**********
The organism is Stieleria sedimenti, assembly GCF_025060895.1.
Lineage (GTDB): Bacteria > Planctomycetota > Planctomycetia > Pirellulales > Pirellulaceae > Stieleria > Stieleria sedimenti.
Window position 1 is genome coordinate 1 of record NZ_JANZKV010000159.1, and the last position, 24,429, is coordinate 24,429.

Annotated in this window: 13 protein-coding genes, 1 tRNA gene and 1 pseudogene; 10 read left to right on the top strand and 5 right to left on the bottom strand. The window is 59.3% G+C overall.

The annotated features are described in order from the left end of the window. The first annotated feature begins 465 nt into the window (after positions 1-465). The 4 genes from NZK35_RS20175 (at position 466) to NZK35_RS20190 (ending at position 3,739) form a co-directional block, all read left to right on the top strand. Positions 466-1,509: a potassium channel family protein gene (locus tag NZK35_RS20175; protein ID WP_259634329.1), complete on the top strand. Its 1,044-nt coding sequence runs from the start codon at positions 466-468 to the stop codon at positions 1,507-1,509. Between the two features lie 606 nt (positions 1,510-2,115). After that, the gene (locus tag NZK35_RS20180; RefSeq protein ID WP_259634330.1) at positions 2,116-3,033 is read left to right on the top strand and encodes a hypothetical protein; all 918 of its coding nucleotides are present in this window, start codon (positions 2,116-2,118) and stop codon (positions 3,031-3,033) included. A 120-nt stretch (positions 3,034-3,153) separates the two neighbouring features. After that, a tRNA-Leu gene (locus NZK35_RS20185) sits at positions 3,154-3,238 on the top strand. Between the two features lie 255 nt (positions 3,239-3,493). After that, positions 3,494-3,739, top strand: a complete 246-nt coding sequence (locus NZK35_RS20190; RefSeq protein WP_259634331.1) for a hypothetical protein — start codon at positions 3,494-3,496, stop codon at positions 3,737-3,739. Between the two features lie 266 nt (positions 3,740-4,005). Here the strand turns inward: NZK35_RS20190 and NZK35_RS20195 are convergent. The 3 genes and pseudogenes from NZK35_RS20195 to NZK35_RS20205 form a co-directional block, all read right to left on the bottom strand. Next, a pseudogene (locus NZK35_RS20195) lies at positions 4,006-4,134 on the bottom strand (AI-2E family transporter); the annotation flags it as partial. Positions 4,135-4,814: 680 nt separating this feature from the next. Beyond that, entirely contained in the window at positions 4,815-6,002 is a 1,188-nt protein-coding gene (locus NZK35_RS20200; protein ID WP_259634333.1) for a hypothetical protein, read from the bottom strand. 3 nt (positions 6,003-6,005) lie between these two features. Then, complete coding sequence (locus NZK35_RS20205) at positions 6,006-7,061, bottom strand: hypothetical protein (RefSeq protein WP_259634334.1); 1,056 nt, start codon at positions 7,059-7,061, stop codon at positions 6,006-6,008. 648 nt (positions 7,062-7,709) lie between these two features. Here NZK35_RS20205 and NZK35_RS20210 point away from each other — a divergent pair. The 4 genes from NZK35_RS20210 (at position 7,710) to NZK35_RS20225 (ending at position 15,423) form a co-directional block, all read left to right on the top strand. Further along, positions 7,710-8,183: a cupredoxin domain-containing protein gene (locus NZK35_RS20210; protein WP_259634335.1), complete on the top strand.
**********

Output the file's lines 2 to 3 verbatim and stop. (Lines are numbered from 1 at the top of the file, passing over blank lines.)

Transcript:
Lineage (GTDB): Bacteria > Planctomycetota > Planctomycetia > Pirellulales > Pirellulaceae > Stieleria > Stieleria sedimenti.
Window position 1 is genome coordinate 1 of record NZ_JANZKV010000159.1, and the last position, 24,429, is coordinate 24,429.